Obama picks low-profile arts center executive to chair the NEA


Opting for arts-administration and fundraising credentials over star power, the White House announced Wednesday that President Obama will nominate Jane Chu, president and chief executive of the Kauffman Center for the Performing Arts in Kansas City, Mo., as the next chairman of the National Endowment for the Arts.

Chu has led the Kauffman Center since 2006, when it was still being planned. She oversaw a $414 million campaign to build the center, which opened in September, 2011.

Chu, who has spent most of her life in the Midwest and Texas, has had a much lower national profile than most nominees for the NEA chairmanship over the past 20 years. Obama’s first appointee, Rocco Landesman, headed Jujamcyn Theaters, a leading producer and landlord for Broadway shows, before Obama tapped him in 2009.


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Landesman turned 65 in 2012 and retired at the end of the year; the NEA’s senior deputy director, Joan Shikegawa has been acting NEA chairman since then.

“Jane’s lifelong passion for the arts and her background in philanthropy have made her a powerful advocate for artists and arts education in Kansas City,” Obama said in a written announcement. “She knows firsthand how art can open minds, transform lives and revitalize communities, and believes deeply in the importance of the arts to our national culture.”
Chu’s appointment is subject to Senate confirmation.

Robert Lynch, president of Americans for the Arts, a leading national advocacy group that pushes for better NEA funding, praised Chu as “a strong nominee” who brings “a valuable mix” of skills that are “important to our nation’s key public sector arts position.”

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Lynch praised the diversity of the Kauffman Center’s programming under Chu, and said “she understands the value of art at the community level.”

Under Obama, the NEA’s budget appropriation has fallen each year since 2010, when his Democratic party lost its majority in the House of Representatives, which controls the budget reins. Funding fell from a recent peak of $167.5 million in 2010, according to the NEA’s website, to $138.4 million in 2013 following the most recent round of cuts due to the government-wide “sequestration” policy that aimed to reduce the federal deficit.

Apart from a brief round of wider attention when the Kauffman Center opened, a search of Nexis, a publications data base, reflects scant press coverage of Chu outside of Missouri.

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A 2006 profile in the Kansas City Star, when she was named to head the Kaufmann Center, said that Chu, now in her 50s, was born in Shawnee, Oklahoma, the daughter of Chinese immigrants, and spent most of her childhood in Arkadelphia, Arkansas. Her father was an economics professor.

She has an academic background in music and visual art, and, according to the Star, she wrote and illustrated a 2002 children’s book about the challenges of growing up Asian-American, “Joy’s Discovery.”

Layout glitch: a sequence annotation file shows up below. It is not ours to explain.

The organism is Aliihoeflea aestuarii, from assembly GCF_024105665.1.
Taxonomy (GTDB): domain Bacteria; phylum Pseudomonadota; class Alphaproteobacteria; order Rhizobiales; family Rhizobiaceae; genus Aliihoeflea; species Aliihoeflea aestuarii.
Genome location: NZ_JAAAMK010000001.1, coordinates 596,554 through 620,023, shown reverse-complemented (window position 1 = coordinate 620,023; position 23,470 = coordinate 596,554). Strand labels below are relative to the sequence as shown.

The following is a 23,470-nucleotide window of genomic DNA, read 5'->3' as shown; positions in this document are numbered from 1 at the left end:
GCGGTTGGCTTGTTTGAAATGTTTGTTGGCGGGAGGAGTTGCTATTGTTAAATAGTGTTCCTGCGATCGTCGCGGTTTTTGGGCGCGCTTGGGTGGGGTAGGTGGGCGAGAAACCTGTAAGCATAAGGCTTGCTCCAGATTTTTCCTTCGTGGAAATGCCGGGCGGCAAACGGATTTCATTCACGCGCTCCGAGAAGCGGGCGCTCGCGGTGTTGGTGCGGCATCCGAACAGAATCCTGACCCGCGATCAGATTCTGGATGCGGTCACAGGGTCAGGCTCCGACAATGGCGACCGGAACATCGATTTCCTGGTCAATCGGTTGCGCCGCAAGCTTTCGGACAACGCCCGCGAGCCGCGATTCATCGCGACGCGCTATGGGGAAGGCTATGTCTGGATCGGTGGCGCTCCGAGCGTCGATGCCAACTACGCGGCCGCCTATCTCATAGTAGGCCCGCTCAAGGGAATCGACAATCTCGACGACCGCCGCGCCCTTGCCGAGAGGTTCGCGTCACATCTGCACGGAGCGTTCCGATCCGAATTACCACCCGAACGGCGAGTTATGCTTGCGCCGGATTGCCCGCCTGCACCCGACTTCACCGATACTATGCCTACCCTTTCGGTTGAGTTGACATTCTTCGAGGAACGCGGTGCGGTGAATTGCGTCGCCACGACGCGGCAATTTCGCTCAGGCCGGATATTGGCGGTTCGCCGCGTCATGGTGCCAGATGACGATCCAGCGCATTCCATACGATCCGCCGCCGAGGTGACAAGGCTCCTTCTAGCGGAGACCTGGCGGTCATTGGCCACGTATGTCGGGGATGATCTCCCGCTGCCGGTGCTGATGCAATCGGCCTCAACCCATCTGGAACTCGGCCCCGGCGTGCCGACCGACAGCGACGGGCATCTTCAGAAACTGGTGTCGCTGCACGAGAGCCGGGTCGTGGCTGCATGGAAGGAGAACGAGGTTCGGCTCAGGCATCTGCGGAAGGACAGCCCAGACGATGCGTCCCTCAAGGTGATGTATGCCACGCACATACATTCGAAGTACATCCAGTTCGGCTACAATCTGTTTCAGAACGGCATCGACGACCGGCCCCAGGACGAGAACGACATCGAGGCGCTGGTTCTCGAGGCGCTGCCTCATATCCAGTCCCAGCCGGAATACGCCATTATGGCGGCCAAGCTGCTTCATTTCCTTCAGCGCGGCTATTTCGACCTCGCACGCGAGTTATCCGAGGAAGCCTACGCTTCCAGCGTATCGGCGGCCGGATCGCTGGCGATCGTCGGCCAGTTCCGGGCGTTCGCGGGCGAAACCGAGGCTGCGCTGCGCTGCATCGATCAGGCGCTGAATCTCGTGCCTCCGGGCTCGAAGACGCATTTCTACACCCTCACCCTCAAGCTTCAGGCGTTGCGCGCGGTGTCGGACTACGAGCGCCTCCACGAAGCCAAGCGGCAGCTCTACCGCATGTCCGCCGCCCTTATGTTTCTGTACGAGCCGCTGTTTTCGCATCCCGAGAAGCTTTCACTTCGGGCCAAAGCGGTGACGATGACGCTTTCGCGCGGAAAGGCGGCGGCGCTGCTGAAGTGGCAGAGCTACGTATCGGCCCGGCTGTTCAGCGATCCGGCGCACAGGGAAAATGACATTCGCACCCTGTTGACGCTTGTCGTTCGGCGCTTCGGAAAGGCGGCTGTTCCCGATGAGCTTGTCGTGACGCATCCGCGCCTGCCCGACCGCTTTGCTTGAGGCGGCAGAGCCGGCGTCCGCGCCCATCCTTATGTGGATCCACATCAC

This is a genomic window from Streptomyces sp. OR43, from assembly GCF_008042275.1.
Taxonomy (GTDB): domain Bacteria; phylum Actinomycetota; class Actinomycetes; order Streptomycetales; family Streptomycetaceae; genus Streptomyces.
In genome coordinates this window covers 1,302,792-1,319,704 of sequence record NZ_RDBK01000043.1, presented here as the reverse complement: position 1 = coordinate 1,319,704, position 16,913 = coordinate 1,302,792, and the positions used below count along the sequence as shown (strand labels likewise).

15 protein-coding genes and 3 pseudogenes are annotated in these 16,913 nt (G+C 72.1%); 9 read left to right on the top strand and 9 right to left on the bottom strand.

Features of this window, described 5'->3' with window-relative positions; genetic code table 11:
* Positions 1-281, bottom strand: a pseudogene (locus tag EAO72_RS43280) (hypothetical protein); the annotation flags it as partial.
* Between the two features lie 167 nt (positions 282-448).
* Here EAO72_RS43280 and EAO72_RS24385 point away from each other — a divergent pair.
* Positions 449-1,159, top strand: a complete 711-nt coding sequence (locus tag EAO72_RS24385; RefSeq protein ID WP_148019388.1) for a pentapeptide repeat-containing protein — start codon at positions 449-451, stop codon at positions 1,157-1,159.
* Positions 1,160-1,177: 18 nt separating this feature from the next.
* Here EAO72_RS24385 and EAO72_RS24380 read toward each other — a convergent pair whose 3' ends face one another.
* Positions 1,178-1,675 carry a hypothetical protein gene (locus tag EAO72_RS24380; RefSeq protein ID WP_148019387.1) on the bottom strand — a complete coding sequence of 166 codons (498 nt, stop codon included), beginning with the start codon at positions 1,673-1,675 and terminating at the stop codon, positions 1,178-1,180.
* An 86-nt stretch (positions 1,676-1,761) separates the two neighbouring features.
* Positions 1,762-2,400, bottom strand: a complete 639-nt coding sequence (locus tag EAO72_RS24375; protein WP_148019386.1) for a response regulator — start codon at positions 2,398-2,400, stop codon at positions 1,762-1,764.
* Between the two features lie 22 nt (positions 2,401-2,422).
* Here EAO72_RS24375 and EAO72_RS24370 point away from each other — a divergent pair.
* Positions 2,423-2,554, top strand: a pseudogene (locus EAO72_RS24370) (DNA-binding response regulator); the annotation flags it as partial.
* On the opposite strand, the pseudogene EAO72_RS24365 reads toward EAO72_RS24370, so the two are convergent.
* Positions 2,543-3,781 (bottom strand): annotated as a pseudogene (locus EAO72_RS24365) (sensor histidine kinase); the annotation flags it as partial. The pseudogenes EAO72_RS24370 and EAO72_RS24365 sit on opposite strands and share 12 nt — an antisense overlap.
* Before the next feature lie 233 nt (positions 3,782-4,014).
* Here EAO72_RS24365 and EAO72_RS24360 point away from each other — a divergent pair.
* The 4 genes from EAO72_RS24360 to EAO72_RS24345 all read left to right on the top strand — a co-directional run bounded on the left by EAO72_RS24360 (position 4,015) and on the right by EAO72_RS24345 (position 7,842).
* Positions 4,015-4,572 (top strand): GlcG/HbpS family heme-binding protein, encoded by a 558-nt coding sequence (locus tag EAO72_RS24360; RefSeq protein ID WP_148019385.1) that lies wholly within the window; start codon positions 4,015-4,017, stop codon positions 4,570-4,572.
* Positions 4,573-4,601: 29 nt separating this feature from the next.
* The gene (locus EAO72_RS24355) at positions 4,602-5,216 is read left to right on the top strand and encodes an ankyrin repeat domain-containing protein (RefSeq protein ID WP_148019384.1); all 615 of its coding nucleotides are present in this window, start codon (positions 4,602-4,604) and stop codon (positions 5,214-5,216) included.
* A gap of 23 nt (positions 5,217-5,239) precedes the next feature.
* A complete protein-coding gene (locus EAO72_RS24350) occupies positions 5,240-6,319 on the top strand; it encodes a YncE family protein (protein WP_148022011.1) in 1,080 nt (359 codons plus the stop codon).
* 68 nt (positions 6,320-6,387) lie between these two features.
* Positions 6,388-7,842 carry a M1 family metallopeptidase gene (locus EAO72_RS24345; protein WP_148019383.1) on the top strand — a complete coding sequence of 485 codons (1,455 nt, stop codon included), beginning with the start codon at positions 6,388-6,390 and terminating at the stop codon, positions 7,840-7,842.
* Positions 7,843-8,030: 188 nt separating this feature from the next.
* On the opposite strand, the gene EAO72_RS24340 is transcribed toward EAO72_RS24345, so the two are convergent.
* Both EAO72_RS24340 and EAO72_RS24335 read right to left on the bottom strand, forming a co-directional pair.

Chu has worked mainly as an arts administrator and fundraiser, including serving as chief fundraiser for the Van Cliburn Foundation in Ft. Worth, Texas before coming to Kansas City, where she was an executive for two charitable organizations, the Kansas City Community Foundation and the Kauffman Fund, before being hired to lead the Kauffman Center for the Performing Arts.

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She focused on piano studies as an undergraduate at Ouachita Baptist University in Arkadelphia, after earning an associate’s degree in visual art at Nebraska Wesleyan University. She earned a master’s degree in music from Southern Methodist University in Dallas, a master’s degree in business administration from Rockhurst University in Kansas City, and a doctorate in philanthropic studies from Indiana University, where, according to the Star, she completed her degree after taking over at the Kauffman Center, focusing her studies on the funding and administration of arts centers around the United States.

Adjusting for inflation, the NEA’s funding remains far below where it stood early in the Clinton administration. Severe cuts were enacted after Republicans gained a House majority in 1994 and made “culture wars” a cornerstone of the GOP’s campaign to brand Democrats in general and the NEA in particular as out of step with mainstream American values.

Funding had partially recovered after 2000 under George W. Bush and Obama before falling again.

Poet Dana Gioia led the NEA during George W. Bush’s administration (he’s now a professor at USC) after Bush’s first appointee, Michael Hammond, an orchestra conductor and Rice University music school dean, died in 2002, a week after starting the job.

Bill Clinton’s NEA chairs were actress Jane Alexander and Bill Ivey, who previously had headed the Country Music Foundation, which oversees the Country Music Hall of Fame in Nashville.


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